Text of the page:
At the beginning of the month, I blogged about an Internet radio service called Pandora. Now, I’m going to blog about something completely different. I discovered a service called Freenigma, and it provides free PGP encryption for anyone with a webmail account from a major provider (Hotmail, Gmail, Yahoo!, etc.). All you need is an account, one of these email addresses, and Mozilla Firefox (because Freenigma uses a browser extension to display the toolbar; IE support is under development).
So, you sign up for an invitation at www.freenigma.com. You wait for a while, up to a few days. They’ll send you an invite code via email, and you then complete the signup process by following a link. Then you install the extension and restart Firefox. Log in to the webmail account you signed up to use Freenigma with and voila, you have encryption.
I won’t detail the instructions here; the help files on the Freenigma website are pretty detailed. But your contacts must also use Freenigma, have Firefox, and have a supported webmail account. Aside from that, it’s great! Though you have to invite people to your contacts list and then trust them before Freenigma will work. But that’s minor.
Anyway, I tested the software (is it really?) and it worked. Both encryption and decryption take place locally on your computer so there’s no data floating back and forth to the Freenigma servers. And it doesn’t support encrypting attachments yet. But both processes were smooth (though Firefox did slow down for a bit, a result of the intense calculations) and the messages never turned out garbled.
The service is based in Germany, and the site is rather slow. Especially the HTTPS profile management part. It takes me, on cable, more than 5 seconds to select or deselect email addresses in the profile section, search for existing Freenigma users, or do anything else. The fact that the site is in Germany, coupled with the HTTPS encryption/decryption calculations, slows the site down quite a bit. But this doesn’t affect the encryption and decryption of messages, fortunately.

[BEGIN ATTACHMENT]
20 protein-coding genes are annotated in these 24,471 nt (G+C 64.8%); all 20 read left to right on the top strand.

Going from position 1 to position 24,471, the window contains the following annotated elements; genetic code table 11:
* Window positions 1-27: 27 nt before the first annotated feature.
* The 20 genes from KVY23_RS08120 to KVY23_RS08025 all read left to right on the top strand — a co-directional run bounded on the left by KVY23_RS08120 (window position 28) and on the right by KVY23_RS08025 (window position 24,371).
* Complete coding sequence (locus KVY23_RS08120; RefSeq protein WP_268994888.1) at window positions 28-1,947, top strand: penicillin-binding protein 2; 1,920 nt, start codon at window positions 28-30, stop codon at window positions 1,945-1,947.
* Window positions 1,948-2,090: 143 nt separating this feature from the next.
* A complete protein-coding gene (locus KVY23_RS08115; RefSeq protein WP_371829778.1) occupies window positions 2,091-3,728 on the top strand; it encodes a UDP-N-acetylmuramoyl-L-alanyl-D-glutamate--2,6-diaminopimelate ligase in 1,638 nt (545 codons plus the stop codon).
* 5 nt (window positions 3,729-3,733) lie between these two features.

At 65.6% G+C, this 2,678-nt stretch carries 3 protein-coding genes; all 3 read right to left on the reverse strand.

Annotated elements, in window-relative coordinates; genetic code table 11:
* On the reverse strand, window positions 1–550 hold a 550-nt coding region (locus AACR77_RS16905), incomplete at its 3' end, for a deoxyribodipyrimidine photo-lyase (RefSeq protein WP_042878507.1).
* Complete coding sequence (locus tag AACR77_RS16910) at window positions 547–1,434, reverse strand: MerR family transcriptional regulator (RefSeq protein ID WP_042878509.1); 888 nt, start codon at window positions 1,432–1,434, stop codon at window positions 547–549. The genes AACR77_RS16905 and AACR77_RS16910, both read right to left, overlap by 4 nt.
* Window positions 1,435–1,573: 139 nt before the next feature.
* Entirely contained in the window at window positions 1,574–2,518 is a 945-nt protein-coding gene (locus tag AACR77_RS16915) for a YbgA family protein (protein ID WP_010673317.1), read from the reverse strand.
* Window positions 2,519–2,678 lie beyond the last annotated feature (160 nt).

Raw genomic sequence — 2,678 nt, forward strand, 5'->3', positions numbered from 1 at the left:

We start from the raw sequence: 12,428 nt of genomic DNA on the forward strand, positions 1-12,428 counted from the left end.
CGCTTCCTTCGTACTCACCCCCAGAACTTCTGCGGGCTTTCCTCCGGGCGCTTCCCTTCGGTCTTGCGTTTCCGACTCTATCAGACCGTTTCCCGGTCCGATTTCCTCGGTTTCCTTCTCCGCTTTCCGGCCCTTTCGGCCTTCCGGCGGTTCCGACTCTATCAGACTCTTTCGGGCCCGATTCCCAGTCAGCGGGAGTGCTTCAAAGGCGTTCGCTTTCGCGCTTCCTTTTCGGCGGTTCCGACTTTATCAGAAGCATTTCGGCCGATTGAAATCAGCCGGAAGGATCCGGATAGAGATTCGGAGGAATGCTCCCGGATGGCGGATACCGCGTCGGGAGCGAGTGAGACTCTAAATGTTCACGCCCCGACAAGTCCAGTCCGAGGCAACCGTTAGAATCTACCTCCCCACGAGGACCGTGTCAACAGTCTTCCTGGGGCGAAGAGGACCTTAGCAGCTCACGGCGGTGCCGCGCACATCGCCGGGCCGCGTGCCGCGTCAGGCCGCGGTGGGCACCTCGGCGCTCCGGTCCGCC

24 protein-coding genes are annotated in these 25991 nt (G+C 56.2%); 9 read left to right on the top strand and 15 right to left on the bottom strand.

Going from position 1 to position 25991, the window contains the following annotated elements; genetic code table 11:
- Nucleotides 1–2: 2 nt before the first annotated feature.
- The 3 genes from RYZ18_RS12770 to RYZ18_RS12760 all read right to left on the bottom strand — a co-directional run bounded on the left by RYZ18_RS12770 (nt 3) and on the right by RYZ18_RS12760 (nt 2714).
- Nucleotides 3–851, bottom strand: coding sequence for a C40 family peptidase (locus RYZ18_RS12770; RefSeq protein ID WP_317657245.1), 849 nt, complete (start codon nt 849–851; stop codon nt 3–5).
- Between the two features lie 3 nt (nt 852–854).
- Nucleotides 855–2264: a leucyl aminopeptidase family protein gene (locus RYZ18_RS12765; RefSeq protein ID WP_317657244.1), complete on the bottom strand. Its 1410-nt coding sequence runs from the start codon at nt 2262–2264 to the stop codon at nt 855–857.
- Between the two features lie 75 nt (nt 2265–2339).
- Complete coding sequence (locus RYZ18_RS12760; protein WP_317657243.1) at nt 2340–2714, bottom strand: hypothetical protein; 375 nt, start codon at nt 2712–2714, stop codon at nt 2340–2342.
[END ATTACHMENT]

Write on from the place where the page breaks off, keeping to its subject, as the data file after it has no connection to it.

The final caveat is the fact that each computer you want to check your email on must have a Freenigma-enabled copy of Firefox configured with your primary email address before you can encrypt or decrypt messages. But for those with a webmail account that’s just on the web because they don’t want to deal with a software program and check their email from only one or two computers anyway, it works.
So, sign up for the service and try it out. As far as I know, it works with Gmail, Yahoo! Mail, Hotmail, and some others, like maybe AIM Mail (unconfirmed). Get your friends to sign up. Enjoy simple, encrypted communication that no one without a password associated with one of the accounts involved in the message will be able to read. Even if someone hacks into your webmail account, your email will be nicely PGPed and unreadable. Have fun!